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Monday, May 28, 2018
Interview with Author Sue Matthews
Your Hair Blue
Matthews, a CPA, wife, and mother of three, was living a normal life fifteen
years ago until the day came when her middle child, daughter Taylor, was
shockingly diagnosed with cancer at the age of eleven.
family was thrust into turmoil, confusion, angst, and deep sadness.But as Taylor fought courageously, a life
mission developed that continues today, a decade after Taylor’s passing at age sixteen.
with the help of her sister, Andrea Cohane, wrote a book, Paint Your Hair Blue
(Morgan James, June 2018, www.paintyourhairblue.com), that takes the
reader through the heartwarming tale of heroic courage and, devastating blows
that characterized Taylor’s odyssey through the underfunded world of pediatric
cancer.This book is an inspiring tale
of the power of love and determination.It will empower the reader, no matter the circumstance, to embrace life
and take control of their own destiny and face fears with strength, fortitude
and confidence while living life to the fullest. Taylor will make you a better
warrior in the war on cancer with this story of survival, where love transcends
all and where every moment is a celebration of life.
1.What happened to your eleven-year-old daughter fifteen years ago?
was diagnosed with cancer in 2003 when she was eleven years old. We were
completely and entirely blindsided. She was in sixth grade, extremely
energetic, with chubby cheeks, often rosy from exertion on the playground, and
big sparkly brown eyes, full of wonder.We hadn’t even the slightest inkling that she was sick. However, at
travel soccer practice she was out of breath. I took her to her pediatrician
who diagnosed her with exercise-induced asthma. With an inhaler she went back
to full sports. As is my cautionary
way, I took her to a pulmonologist just to be sure her asthma medicine was
correct. That's when the unimaginable happened. The doctor took a routine chest
x-ray and found a large tumor in her rib cage and a multitude of metastases in
both lungs. It was cancer.
2. How did you respond to this crisis that
you and your family were thrust into?
We didn’t have time
to respond. Taylor was in school that morning and by nightfall in our local
hospital after being diagnosed with cancer. My husband and I were a team from
day one. I went home to tell my family and my other daughters and Bob had the
heartbreaking task of telling Taylor. We
were told the following day the biopsy could be life threatening. We decided to
transfer Taylor to Memorial Sloan Kettering, which ended up being a mistake. We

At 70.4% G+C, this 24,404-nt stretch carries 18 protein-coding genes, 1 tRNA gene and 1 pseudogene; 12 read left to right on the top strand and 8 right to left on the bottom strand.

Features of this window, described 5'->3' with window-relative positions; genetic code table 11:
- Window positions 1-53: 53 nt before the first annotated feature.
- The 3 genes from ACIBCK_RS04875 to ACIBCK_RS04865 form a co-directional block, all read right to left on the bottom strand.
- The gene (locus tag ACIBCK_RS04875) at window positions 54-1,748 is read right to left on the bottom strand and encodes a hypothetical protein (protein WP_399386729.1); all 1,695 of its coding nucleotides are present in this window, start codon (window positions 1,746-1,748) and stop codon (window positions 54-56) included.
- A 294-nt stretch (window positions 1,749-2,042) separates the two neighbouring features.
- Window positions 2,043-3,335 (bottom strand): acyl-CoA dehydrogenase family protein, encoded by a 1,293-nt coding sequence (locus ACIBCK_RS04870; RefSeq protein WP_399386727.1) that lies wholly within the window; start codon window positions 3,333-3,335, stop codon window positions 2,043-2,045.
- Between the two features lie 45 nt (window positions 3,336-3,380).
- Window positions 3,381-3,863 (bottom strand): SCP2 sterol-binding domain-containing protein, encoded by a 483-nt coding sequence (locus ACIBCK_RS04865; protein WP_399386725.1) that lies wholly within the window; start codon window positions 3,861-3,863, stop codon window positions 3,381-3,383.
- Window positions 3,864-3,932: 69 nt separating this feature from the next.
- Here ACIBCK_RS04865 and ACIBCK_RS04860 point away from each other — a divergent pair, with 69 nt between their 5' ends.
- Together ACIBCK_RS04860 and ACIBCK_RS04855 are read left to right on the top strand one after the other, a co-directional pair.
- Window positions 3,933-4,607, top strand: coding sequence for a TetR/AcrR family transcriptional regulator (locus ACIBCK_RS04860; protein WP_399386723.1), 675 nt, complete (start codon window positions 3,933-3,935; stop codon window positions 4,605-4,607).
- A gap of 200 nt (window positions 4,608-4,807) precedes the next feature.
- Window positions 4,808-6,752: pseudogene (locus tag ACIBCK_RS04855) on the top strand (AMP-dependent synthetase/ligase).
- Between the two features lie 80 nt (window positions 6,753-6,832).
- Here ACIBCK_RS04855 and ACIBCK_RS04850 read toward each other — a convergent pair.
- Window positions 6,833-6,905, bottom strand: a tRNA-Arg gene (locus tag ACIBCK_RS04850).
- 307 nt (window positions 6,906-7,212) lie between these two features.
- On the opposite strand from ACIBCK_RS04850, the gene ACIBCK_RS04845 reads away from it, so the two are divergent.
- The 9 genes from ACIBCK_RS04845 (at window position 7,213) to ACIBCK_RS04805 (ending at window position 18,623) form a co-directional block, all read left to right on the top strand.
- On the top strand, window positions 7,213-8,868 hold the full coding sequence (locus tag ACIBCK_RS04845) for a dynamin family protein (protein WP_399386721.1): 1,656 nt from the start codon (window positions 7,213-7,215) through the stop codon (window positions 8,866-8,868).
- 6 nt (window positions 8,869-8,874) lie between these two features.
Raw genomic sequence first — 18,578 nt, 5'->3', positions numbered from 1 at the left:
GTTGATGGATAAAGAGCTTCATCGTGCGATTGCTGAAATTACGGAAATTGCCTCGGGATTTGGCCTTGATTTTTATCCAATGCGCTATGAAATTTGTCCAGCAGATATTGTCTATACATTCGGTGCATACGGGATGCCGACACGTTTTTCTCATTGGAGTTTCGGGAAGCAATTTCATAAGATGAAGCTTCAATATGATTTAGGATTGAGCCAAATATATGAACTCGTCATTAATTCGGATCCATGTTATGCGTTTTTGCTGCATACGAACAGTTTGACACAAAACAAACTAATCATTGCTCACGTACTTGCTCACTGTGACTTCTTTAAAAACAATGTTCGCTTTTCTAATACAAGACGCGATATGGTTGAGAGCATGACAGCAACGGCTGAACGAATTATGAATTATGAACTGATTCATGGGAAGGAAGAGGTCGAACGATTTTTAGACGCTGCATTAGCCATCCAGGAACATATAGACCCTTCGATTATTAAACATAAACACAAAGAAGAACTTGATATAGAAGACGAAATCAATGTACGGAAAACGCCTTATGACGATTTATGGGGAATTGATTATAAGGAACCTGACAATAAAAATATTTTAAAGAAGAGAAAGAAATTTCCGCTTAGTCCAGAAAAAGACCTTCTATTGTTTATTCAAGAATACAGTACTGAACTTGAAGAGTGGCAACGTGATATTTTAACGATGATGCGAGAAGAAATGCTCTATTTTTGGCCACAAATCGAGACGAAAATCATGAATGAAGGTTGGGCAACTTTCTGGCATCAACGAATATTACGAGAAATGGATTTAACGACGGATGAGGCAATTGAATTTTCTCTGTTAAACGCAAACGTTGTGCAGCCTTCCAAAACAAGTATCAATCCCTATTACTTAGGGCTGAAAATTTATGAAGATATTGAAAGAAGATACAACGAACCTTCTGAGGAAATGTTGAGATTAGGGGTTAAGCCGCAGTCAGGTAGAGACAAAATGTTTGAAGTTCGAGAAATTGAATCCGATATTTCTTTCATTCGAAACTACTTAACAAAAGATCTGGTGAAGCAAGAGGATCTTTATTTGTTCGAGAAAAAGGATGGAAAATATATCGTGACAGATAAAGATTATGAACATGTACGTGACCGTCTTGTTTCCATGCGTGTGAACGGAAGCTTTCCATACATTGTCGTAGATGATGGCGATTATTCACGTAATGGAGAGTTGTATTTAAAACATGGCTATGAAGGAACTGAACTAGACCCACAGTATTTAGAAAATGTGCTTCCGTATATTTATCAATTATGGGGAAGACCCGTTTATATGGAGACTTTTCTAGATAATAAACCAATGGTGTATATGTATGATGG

went to Sloan for its reputation without interviewing the doctors. However, I
don’t know how any parent can choose options when they are in a state of total
shock and denial.
3. How would you describe lessons learned from how
Taylor fought cancer?
Taylor taught us:
-To never be a
victim, never pity yourself no matter what your circumstances are.
-To live life in the moment.
-Have fun wherever you can find it.
-Live life on the edge.
-That LOVE is all you need.
every day is a gift. Enjoy it! Cancer is not a death sentence. In many ways, it
provides an eye-opening opportunity to live your life to the fullest.
4.How did you, your husband and two other children find the courage,
strength and resources to fight alongside Taylor?
First and foremost, my husband, Bob,
and I became a synergistic team. Bob was in charge of speaking with the doctors
and researching next steps, while I took care of Taylor's day-to-day care and
making life with cancer as much fun as possible. We leaned on family members
who were willing and able, as well as close friends, and found a wonderful
nanny to help with our other girls. We never stopped looking for answers,
especially when the ones we were getting weren't what we wanted to hear. When
one hospital ran out of solutions we searched for other doctors and hospitals
that were willing to think outside the box and ultimately Taylor went into
remission. We trusted our gut instincts and advocated for Taylor at all costs. Perhaps most importantly, we made Taylor believe that she could win!
What did you think when your daughter, riddled with cancer at such a young age,
wanted to form what would become the Taylor Matthews Foundation?
were astounded and so proud of her. There are no words that can possibly
explain our happiness. She seemed to always make lemonade out of lemons. Her
choice to help other children with cancer by funding pediatric cancer research
was something any parent would be overjoyed about. Our exuberance shined
through and she loved making us so happy. Additionally, we were thrilled that
Taylor’s foundation helped her through her own cancer journey. In an interview
on CBS, she said, “When I was sad, sick, missing my sisters and my friends, I
knew I should go and design (the foundation initially raised funds by selling
accessories) because I would be helping the people after me who didn’t feel
well. Knowing they may be getting treatments that I funded research for is